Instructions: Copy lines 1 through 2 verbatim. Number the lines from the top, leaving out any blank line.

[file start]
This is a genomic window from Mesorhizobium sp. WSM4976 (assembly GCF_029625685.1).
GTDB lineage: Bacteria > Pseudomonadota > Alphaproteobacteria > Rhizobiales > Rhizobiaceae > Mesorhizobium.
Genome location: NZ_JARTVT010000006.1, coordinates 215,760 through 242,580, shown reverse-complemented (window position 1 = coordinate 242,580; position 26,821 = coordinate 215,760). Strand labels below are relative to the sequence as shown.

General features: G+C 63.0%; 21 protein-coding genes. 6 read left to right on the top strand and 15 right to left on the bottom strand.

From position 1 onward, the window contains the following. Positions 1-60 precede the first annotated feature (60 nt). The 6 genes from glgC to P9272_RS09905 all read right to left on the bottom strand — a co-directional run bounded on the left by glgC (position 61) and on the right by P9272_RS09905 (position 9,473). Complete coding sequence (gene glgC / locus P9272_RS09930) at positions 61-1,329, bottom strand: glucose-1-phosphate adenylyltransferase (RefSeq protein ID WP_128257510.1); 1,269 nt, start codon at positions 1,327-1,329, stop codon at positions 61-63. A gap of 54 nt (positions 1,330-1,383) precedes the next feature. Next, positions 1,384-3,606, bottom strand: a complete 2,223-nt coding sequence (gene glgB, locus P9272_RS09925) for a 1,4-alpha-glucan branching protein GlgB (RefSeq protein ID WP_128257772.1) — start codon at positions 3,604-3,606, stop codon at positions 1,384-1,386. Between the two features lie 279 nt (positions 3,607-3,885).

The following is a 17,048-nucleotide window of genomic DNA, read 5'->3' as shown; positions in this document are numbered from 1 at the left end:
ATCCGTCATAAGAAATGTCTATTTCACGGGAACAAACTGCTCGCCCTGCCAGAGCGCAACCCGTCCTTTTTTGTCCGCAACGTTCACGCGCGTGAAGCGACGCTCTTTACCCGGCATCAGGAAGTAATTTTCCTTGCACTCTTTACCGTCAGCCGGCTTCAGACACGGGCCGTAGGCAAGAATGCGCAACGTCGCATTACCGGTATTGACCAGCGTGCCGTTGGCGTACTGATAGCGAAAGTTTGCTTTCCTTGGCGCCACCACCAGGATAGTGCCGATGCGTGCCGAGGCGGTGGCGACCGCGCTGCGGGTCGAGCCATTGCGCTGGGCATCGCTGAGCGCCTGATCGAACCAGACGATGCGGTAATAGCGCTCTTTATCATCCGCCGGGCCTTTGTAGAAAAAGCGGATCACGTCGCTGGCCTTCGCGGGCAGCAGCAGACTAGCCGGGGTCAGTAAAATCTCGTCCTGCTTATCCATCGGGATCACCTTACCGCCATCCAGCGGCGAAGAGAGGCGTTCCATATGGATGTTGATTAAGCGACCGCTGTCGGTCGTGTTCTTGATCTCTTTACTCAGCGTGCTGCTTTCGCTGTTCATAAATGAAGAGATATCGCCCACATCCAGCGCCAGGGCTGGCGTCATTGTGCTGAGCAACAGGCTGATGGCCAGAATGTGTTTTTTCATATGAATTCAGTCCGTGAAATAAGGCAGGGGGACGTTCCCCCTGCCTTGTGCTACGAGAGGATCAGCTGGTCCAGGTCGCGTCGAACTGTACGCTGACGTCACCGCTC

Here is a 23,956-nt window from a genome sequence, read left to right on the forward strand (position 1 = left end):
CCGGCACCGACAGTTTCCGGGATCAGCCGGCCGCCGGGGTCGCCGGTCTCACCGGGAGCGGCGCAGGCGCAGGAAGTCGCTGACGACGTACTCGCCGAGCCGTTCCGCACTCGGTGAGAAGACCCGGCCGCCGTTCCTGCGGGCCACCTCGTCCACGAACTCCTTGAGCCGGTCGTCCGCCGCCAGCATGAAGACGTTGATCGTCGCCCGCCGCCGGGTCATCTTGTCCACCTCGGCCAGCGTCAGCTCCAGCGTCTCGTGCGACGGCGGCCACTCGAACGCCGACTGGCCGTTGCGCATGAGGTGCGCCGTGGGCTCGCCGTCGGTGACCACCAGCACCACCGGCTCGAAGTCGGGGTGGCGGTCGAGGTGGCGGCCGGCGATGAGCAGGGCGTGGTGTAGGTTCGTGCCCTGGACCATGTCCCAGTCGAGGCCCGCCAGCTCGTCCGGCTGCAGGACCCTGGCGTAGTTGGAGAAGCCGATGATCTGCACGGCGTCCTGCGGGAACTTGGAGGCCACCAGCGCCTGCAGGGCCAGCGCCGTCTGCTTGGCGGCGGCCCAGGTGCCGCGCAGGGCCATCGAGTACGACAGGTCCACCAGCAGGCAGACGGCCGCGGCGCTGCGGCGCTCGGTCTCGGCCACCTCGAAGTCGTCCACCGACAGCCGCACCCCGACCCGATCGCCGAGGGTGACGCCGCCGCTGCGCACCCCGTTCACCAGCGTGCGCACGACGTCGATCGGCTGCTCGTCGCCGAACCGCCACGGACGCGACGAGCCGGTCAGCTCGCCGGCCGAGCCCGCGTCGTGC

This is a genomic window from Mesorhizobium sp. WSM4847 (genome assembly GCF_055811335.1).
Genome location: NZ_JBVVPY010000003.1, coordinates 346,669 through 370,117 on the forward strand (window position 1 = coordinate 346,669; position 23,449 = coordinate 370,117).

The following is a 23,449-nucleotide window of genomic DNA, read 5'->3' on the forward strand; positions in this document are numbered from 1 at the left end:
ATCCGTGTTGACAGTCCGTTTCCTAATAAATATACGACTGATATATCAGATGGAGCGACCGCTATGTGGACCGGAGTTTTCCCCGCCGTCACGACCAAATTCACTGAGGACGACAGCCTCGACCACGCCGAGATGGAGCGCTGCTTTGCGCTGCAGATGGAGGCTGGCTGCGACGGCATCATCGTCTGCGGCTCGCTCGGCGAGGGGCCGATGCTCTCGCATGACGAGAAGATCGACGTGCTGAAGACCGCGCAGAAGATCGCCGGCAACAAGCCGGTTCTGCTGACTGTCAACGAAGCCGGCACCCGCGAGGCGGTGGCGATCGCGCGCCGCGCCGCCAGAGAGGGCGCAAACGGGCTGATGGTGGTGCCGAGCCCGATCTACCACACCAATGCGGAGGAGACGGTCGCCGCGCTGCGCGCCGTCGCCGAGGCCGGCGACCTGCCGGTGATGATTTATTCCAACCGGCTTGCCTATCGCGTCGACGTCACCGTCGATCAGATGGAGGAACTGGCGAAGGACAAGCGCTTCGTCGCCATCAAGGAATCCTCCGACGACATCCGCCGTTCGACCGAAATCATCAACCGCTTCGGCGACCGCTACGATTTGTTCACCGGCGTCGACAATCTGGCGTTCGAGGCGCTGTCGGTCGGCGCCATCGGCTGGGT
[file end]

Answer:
This is a genomic window from Mesorhizobium sp. WSM4976 (assembly GCF_029625685.1).
GTDB lineage: Bacteria > Pseudomonadota > Alphaproteobacteria > Rhizobiales > Rhizobiaceae > Mesorhizobium.